A tiny island within an area a little larger than five square kilometers and less than half an hour away by boat from Mykonos. It’s often called “the sacred island” and “the island of light” because, in Greek mythology, it was the birthplace of Apollo, the god of light, and Artemis, the goddess of night light.
According to the testimony of Thucydides, the first people to inhabit the island of Delos were the Kares and the Phoenicians. By the end of the 5th century B.C. there were already a few houses and farmhouses round the sanctuary, but the city was developed within only a few decades after 166 B.C. It is estimated that round 90 B.C. this tiny little island, which is but a dot on the Mediterranean map, was already inhabited by roughly 30.000 people from every part of the world. All these different people co –existed peacefully, having adopted the Greek way of living, speaking and writing in Greek, living in Greek houses and building sanctuaries dedicated to their gods without having any particular problem. The all worked and enjoyed themselves along with the local people, while their children attended the same high school, played and worked out in the same arenas.
For the first time then in the human history, on this tiny corner of the earth, all people in the Mediterranean seem to be co – existing peacefully.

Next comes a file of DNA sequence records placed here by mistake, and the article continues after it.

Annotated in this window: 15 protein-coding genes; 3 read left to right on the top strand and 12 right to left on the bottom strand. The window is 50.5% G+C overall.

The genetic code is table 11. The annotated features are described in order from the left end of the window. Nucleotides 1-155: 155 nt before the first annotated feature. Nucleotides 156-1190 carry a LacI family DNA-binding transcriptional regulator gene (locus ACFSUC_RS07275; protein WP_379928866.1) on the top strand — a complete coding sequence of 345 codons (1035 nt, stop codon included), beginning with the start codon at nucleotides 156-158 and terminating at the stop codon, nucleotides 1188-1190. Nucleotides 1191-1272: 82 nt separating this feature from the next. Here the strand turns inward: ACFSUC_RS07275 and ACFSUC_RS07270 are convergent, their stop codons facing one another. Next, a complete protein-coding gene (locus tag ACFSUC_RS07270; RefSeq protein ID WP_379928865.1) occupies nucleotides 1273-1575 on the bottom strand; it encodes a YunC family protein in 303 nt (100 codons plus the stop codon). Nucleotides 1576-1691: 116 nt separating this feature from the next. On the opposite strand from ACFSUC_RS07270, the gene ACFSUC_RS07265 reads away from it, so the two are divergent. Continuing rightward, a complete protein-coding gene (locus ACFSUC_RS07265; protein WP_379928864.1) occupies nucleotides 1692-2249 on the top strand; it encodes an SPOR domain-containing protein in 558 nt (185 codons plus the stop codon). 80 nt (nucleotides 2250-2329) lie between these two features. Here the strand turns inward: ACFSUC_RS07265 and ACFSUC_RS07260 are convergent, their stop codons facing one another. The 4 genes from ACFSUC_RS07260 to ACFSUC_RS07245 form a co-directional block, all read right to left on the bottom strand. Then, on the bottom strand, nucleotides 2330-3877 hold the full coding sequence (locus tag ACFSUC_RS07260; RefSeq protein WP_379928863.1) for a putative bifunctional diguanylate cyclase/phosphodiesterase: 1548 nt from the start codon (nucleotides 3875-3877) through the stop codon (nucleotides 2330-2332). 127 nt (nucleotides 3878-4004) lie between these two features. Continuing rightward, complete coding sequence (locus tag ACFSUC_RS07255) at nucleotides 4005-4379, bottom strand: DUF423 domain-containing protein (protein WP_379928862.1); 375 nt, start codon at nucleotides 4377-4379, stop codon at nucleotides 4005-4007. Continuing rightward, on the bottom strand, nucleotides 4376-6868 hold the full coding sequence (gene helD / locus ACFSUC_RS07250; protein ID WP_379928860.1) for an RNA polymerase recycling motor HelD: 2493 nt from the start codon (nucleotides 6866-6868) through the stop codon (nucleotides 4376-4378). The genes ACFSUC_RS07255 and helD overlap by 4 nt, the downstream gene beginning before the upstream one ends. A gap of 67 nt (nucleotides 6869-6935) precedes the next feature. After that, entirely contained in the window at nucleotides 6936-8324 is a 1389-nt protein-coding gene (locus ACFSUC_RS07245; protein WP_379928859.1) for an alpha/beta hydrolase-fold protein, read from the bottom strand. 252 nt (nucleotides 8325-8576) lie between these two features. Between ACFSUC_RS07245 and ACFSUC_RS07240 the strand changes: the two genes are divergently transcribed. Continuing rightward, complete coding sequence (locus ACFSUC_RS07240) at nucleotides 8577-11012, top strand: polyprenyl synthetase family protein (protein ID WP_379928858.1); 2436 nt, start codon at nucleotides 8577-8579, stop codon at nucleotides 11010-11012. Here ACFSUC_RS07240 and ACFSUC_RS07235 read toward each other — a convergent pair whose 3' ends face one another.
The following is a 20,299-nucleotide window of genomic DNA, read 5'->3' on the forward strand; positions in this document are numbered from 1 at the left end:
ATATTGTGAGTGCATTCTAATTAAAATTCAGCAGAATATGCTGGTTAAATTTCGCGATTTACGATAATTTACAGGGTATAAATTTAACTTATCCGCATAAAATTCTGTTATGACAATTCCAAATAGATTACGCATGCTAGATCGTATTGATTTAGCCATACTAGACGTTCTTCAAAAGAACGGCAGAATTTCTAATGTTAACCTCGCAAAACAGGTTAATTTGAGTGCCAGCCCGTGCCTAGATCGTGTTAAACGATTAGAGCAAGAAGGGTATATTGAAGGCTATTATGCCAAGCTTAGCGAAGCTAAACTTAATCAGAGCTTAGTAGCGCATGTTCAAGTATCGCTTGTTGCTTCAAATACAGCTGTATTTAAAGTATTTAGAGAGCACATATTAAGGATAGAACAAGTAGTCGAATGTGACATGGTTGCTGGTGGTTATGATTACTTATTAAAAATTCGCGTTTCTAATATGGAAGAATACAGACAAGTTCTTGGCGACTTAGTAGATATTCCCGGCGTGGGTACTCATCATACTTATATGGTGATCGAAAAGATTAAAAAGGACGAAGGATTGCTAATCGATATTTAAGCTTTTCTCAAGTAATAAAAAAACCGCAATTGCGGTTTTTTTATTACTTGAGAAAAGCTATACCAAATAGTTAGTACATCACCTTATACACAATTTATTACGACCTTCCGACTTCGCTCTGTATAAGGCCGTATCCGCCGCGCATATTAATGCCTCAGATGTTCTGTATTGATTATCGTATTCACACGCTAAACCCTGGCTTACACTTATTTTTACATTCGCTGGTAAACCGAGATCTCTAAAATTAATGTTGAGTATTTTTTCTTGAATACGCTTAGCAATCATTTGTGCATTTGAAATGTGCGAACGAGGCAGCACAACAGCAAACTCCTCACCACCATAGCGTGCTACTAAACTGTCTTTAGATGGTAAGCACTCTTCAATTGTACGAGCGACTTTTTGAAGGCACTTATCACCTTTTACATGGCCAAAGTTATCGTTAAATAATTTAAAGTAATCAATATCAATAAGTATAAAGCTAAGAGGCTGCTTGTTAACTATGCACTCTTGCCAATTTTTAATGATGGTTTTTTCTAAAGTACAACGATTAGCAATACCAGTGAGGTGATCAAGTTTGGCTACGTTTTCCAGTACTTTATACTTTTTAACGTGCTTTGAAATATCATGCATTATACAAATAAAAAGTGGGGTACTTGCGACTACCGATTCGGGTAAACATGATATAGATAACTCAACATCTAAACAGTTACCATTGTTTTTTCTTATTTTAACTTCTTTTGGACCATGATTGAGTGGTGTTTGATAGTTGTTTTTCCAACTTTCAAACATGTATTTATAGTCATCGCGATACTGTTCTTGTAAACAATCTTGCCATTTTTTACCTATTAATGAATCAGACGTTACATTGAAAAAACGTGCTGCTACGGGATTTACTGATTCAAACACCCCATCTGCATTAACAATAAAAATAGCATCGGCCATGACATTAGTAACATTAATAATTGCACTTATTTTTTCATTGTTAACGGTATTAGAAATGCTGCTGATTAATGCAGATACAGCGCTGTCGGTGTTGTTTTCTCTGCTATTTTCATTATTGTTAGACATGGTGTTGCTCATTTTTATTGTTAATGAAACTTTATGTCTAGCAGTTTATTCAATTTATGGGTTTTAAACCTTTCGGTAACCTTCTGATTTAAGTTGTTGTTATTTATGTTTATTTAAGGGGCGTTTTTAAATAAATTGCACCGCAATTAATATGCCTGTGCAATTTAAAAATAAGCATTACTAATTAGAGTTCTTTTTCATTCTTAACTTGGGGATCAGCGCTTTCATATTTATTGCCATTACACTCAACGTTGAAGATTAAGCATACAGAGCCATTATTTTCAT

The city went into decline after it was looted and razed in two separate attacks; residents gradually left the island, and eventually Delos was abandoned completely and almost forgotten.
Delos regained international attention when archaeologists began excavating its ruins in 1872. In 1990, Delos was added to the UNESCO World Heritage List. A description for UNESCO’s Delos listing says “The archaeological site is exceptionally extensive and rich and conveys the image of a great cosmopolitan Mediterranean port.”
Small numbers of travelers, mainly from Europe, started visiting the island to view the fascinating historic sites that were gradually being unearthed. Over the decades, the trickle of tourists turned into a steady stream of sightseers from around the world, and today Delos is a top tourist attraction drawing more than 100,000 visitors each year and is widely considered a “must see” attraction for people visiting Mykonos.